General

G292, Wd2 & M82 - A Sample Kaleidoscope of Color

Jan
23

Shown from left: Chandra X-ray image of supernova remnant G292.0+1.8, Chandra X-ray image of young star cluster Westerlund 2, and a multiwavelength view of galaxy M82 (Chandra X-ray, Spitzer Infrared, Hubble Optical).


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A Closer Look at Chandra with Sky in Google Earth

Jan
11

Explore the Universe from your computer using Sky in Google Earth. The latest version of Sky in Google Earth, released on January 9, 2008, now contains X-ray images from NASA's Chandra X-ray Observatory. Pictured: Cas A and M82. Learn more about Sky in Google Earth


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Chandra Showcase for Google Sky

Jan
11

The latest version of Sky in Google Earth, released on January 09, 2008 at the American Astronomical Society meeting in Austin, Texas, now contains X-ray images from NASA's Chandra X-ray Observatory. Along with images from other NASA satellites, the addition of Chandra into Sky in Google Earth provides scientists, students, and amateur stargazers new opportunities to explore the Universe across the electromagnetic spectrum. Eli Bressert, Image Processor at the Chandra X-ray Center, discusses the Sky in Google Earth update.

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Do We Live in a Jelly Bean Universe?

Jan
11

Like the jelly beans in this jar, the Universe is mostly dark: 96 percent consists of dark energy (about 70%) and dark matter (about 26%). Only about four percent (the same proportion as the lightly colored jelly beans) of the Universe - including the stars, planets and us -is made of familiar atomic matter. Read about the make up of the Universe

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X-Ray Astronomy vs. Medical X-Rays

Dec
20

A doctor's x-ray machine consists of two parts: an x-ray source at one end, and a camera at the other. The arm or mouth or other body part to be examined is placed in between these two parts. X-rays from the source shine through the impeding body part, and the camera records the x-rays that reach the photographic film inside. Bone is denser than muscle tissue and skin, so it stops more of the x-rays (and hence fewer x-rays make it to the region of the film that's behind the bone).

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Do X-ray Astronomers Wear Lead Aprons?

Dec
20

Dr. Patrick Slane from the Chandra X-ray Center presented an overview of the Chandra X-ray Observatory to NASA's museum alliance. This part of the conversation talks about how X-ray Astronomy connects to medical X-rays and what people experience with X-rays from the doctor.

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Everybody is familiar with going to the doctor and having a big X-ray machine kind of point at you and having a film put somewhere and then getting a picture. And at many times, I’ve been asked the question, is it dangerous to shine all those X-rays out in the space from Chandra.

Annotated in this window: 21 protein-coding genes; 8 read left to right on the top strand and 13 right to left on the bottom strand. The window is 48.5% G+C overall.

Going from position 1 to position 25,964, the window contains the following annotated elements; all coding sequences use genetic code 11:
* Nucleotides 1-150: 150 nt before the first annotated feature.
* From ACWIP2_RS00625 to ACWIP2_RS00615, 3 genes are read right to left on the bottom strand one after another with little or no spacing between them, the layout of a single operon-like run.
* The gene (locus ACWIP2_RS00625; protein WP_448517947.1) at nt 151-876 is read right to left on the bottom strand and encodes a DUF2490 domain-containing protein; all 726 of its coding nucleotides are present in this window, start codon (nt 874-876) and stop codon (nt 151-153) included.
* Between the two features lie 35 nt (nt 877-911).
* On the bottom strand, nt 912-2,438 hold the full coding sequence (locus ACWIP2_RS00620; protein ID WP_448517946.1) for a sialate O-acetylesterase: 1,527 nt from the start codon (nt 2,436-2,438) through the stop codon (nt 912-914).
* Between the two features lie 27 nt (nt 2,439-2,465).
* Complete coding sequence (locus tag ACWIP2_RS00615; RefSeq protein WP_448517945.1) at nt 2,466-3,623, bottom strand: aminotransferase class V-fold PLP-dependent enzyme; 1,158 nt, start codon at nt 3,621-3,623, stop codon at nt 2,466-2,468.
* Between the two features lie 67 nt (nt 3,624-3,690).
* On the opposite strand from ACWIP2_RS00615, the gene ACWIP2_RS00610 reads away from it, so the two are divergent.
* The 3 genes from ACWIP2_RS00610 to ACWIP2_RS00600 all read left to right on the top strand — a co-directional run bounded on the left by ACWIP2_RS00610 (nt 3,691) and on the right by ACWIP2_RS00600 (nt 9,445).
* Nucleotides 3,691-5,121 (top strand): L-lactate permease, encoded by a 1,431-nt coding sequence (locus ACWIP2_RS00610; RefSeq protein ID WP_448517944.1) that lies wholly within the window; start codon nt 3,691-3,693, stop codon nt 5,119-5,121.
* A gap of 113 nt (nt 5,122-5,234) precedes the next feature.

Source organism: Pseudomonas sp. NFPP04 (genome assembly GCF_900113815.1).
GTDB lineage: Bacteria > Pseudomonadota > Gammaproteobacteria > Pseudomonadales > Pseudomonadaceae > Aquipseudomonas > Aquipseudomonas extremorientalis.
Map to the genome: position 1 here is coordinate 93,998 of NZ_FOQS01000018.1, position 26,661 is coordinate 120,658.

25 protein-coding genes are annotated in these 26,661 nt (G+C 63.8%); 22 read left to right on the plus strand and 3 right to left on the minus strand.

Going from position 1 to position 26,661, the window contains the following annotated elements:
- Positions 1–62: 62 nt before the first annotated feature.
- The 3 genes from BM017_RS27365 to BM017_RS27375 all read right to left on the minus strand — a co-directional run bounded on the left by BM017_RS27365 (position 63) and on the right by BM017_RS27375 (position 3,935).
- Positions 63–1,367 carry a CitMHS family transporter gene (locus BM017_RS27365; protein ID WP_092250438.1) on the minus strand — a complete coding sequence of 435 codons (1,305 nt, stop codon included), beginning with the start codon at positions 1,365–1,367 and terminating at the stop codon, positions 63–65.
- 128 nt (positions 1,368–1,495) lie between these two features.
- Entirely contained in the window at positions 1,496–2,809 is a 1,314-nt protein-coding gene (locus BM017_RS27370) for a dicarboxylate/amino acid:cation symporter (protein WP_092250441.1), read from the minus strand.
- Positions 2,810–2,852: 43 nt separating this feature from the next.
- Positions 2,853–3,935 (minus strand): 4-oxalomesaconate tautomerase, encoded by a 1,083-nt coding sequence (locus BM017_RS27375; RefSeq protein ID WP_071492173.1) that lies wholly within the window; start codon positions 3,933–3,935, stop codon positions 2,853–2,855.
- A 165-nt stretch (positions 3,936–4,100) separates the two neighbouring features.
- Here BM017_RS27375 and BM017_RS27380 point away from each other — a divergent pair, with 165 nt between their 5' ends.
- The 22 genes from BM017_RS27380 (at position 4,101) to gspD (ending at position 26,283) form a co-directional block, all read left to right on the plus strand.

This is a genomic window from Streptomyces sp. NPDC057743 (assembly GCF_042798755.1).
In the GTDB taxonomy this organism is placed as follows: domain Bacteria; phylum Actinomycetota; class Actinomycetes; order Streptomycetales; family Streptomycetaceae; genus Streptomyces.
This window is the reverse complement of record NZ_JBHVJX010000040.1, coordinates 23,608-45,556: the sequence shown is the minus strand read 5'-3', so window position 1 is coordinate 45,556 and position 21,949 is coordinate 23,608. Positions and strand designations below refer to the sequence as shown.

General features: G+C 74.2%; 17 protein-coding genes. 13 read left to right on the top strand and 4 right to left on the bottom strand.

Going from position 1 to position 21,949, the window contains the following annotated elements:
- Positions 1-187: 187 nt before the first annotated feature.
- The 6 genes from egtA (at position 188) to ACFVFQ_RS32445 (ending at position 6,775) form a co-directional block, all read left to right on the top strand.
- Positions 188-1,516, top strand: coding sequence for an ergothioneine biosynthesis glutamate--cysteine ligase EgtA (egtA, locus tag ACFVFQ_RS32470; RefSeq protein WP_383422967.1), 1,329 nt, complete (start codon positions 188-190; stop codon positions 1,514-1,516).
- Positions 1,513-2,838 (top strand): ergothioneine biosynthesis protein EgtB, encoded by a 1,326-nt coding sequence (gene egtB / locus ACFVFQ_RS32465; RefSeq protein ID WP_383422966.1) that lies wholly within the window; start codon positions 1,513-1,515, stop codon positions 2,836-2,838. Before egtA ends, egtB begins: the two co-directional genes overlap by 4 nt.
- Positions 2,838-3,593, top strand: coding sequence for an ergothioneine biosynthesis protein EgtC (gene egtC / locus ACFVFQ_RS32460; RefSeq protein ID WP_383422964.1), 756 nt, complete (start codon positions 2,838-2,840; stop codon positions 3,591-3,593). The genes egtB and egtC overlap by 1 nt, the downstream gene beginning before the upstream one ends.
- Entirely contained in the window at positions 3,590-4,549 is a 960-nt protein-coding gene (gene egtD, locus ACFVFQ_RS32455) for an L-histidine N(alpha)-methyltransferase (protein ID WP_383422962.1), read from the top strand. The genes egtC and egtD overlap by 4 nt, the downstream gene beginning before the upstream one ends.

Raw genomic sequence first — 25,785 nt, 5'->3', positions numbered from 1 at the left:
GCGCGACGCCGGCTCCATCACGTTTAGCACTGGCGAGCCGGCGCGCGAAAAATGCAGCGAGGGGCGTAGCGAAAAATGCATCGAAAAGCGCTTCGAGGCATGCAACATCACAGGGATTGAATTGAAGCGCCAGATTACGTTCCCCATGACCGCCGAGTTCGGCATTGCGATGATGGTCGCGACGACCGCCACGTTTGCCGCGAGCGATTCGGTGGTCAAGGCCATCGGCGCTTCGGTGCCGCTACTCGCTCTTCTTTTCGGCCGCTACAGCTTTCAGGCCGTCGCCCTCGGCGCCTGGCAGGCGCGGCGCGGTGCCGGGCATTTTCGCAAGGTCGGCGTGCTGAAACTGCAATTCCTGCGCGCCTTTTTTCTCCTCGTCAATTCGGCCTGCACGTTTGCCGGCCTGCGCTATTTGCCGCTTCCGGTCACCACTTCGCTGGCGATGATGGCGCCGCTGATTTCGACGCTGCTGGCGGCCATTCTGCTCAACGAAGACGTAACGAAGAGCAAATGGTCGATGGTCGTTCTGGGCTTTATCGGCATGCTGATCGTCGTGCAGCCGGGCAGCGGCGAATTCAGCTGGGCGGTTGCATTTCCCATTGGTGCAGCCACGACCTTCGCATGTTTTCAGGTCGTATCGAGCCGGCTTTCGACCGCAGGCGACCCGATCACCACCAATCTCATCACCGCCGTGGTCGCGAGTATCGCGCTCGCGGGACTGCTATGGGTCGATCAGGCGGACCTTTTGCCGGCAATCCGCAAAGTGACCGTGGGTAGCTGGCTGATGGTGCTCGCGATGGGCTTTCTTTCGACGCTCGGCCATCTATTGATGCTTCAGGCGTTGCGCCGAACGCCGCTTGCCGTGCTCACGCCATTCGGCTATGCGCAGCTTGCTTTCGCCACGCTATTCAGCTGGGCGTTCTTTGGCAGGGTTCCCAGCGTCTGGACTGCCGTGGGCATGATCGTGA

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The Coolest Things in the Universe...or, Impressing Your Co-Workers

Dec
10

Dr. David Pooley is an astrophysicist at the University of Wisconsin at Madison. Before landing at the home of the Badgers, Dave was at the University of California at Berkeley after getting his Ph.D. from MIT. He shares his thoughts on what's interesting in the Universe in this installment of the Chandra blog.

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What Does the Future Hold?

Dec
03

Dr. Michael Muno continues his discussion in part II of his blog.
While focused on the present, Mike Muno, an astrophysicist at Caltech, has thoughts about where he would like to see his research go in the future. In this post, he discusses what he hopes to be studying with X-rays in the upcoming years.

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Finding Answers to Big Questions

Nov
27

Dr. Michael Muno is an astrophysicist who uses Chandra, among other telescopes, to study some of the most exotic objects in the Universe: white dwarfs, neutron stars, and black holes. He's currently a post-doctoral fellow at the Space Radiation Laboratory at the California Institute of Technology. He has spent time at both UCLA and MIT after receiving his Ph.D. from MIT in 1997.
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Did you hear about this comet?

Nov
13

Dr. Scott Wolk is responsible for Monitoring & Trends Analysis of the Chandra X-Ray Observatory, working within the Development & Operations Group and Science Operations Team of the Chandra X-Ray Observatory Center. Scott discusses 17P/Holmes, a comet which was discovered November 6, 1892 by amateur astronomer Edwin Holmes. In October 2007 this comet became nearly one million times brighter, and is the largest known outburst by a comet.

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